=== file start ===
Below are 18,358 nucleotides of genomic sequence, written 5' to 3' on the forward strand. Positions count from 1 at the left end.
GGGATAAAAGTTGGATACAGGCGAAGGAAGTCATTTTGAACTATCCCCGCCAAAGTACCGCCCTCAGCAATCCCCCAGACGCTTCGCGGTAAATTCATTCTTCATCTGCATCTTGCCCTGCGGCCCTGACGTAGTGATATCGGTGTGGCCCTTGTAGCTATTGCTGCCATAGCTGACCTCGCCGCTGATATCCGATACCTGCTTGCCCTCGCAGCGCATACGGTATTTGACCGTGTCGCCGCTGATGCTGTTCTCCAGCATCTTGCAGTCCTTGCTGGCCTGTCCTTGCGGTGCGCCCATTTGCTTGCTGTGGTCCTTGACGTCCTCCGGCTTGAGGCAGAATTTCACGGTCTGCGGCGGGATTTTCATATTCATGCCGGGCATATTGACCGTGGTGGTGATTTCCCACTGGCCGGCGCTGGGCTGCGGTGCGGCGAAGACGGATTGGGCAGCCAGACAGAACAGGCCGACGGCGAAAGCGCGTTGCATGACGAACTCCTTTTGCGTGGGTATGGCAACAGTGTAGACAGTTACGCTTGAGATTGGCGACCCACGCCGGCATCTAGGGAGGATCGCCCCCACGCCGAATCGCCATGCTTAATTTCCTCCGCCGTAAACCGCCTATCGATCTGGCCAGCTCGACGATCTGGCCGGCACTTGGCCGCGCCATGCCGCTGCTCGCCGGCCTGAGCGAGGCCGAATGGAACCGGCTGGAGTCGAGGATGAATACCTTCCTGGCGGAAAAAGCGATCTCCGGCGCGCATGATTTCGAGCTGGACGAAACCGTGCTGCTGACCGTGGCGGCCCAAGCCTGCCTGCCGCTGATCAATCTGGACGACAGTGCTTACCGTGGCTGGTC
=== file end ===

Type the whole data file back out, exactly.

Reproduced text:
Below are 18,358 nucleotides of genomic sequence, written 5' to 3' on the forward strand. Positions count from 1 at the left end.
GGGATAAAAGTTGGATACAGGCGAAGGAAGTCATTTTGAACTATCCCCGCCAAAGTACCGCCCTCAGCAATCCCCCAGACGCTTCGCGGTAAATTCATTCTTCATCTGCATCTTGCCCTGCGGCCCTGACGTAGTGATATCGGTGTGGCCCTTGTAGCTATTGCTGCCATAGCTGACCTCGCCGCTGATATCCGATACCTGCTTGCCCTCGCAGCGCATACGGTATTTGACCGTGTCGCCGCTGATGCTGTTCTCCAGCATCTTGCAGTCCTTGCTGGCCTGTCCTTGCGGTGCGCCCATTTGCTTGCTGTGGTCCTTGACGTCCTCCGGCTTGAGGCAGAATTTCACGGTCTGCGGCGGGATTTTCATATTCATGCCGGGCATATTGACCGTGGTGGTGATTTCCCACTGGCCGGCGCTGGGCTGCGGTGCGGCGAAGACGGATTGGGCAGCCAGACAGAACAGGCCGACGGCGAAAGCGCGTTGCATGACGAACTCCTTTTGCGTGGGTATGGCAACAGTGTAGACAGTTACGCTTGAGATTGGCGACCCACGCCGGCATCTAGGGAGGATCGCCCCCACGCCGAATCGCCATGCTTAATTTCCTCCGCCGTAAACCGCCTATCGATCTGGCCAGCTCGACGATCTGGCCGGCACTTGGCCGCGCCATGCCGCTGCTCGCCGGCCTGAGCGAGGCCGAATGGAACCGGCTGGAGTCGAGGATGAATACCTTCCTGGCGGAAAAAGCGATCTCCGGCGCGCATGATTTCGAGCTGGACGAAACCGTGCTGCTGACCGTGGCGGCCCAAGCCTGCCTGCCGCTGATCAATCTGGACGACAGTGCTTACCGTGGCTGGTC